Climate change and conflict have left the river Jordan a stagnant stream and the Sea of Galilee critically low
If Jesus were alive today, he might reconsider a baptism in the river Jordan; there’s a good chance he’d pick up an eye infection. Faecal bacteria in the pungent, murky waters have risen in recent years to up to six times the recommended levels.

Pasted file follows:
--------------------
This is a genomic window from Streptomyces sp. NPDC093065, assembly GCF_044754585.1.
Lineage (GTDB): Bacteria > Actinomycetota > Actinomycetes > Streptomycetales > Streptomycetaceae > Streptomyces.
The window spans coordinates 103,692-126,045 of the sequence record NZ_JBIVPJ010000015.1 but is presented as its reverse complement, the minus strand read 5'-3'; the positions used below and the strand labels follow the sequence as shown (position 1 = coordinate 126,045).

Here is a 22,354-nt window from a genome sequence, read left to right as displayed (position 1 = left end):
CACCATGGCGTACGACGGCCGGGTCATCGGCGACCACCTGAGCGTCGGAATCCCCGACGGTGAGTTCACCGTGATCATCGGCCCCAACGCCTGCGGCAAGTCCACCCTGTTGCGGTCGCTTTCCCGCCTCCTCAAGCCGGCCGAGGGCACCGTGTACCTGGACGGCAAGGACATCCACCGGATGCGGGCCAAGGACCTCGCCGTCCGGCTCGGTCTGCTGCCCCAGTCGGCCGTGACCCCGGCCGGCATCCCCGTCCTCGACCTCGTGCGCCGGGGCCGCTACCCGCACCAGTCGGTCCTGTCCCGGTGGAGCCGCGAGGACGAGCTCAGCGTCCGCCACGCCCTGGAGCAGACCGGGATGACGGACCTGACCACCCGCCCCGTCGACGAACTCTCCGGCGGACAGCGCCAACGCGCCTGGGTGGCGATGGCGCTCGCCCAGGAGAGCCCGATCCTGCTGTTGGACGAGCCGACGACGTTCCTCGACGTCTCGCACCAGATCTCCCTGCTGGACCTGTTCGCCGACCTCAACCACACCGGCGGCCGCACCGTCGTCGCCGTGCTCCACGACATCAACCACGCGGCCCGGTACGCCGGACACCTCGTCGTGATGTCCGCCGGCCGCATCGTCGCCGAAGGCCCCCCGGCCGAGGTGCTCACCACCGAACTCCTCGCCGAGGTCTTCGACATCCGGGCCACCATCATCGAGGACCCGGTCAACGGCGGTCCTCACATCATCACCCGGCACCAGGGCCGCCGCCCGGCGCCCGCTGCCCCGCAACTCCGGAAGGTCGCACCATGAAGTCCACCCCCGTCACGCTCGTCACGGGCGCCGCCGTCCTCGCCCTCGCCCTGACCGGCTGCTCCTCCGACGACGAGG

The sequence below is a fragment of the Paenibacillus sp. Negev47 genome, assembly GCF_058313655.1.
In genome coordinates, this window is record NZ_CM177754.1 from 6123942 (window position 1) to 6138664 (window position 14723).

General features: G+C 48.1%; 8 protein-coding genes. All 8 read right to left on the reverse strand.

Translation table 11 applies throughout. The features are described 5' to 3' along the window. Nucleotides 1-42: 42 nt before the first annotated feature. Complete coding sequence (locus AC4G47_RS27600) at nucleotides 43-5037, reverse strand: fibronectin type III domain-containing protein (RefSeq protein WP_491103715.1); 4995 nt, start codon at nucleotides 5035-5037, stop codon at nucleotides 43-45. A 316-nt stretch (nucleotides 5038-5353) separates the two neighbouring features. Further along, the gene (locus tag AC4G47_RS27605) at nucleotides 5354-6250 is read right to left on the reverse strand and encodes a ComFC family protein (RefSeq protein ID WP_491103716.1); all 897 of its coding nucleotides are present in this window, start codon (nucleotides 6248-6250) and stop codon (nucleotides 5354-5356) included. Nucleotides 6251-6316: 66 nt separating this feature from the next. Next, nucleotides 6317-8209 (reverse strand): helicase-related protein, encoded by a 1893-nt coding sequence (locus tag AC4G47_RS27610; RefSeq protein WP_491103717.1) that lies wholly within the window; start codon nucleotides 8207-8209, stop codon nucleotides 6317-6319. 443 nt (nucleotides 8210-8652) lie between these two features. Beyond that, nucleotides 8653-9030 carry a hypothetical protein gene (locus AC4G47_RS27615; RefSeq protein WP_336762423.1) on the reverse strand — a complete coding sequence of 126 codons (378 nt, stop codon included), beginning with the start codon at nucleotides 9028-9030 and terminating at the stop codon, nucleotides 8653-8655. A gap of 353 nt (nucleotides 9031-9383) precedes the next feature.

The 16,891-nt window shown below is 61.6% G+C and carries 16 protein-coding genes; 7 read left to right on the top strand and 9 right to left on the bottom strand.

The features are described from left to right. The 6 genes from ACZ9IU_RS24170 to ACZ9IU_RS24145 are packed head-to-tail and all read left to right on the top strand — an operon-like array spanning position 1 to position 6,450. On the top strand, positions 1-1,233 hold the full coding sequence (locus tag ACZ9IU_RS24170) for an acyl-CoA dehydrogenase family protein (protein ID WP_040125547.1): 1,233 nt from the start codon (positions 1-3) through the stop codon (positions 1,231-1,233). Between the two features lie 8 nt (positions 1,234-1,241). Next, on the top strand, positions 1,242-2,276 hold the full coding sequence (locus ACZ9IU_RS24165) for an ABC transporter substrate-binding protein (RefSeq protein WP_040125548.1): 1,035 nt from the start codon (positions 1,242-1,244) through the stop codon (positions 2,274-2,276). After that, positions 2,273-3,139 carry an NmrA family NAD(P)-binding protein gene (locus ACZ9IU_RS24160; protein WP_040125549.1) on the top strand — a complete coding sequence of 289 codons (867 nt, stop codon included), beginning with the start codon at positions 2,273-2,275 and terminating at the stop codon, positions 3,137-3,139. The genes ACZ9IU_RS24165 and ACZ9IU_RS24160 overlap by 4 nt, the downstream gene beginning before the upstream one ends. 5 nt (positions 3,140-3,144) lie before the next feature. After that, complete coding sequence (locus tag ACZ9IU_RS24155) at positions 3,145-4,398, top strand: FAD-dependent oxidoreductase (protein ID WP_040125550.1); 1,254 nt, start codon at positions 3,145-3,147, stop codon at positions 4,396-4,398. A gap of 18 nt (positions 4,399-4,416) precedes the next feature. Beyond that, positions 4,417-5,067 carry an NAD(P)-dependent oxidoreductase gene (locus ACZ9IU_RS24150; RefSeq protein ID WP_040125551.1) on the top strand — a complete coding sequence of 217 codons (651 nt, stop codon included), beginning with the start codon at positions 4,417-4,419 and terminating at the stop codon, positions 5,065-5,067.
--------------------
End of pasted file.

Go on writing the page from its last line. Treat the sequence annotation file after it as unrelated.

Once a raging torrent, the lower Jordan has been starved of water to become a stagnant stream, filled with sewage and dirty run-off from farms. Around 95% of its historical flow has been diverted by agriculture during the past half-century. And the river’s primary source, the Sea of Galilee – where Christians believe the son of God walked on water – has for years been dammed to prevent its demise.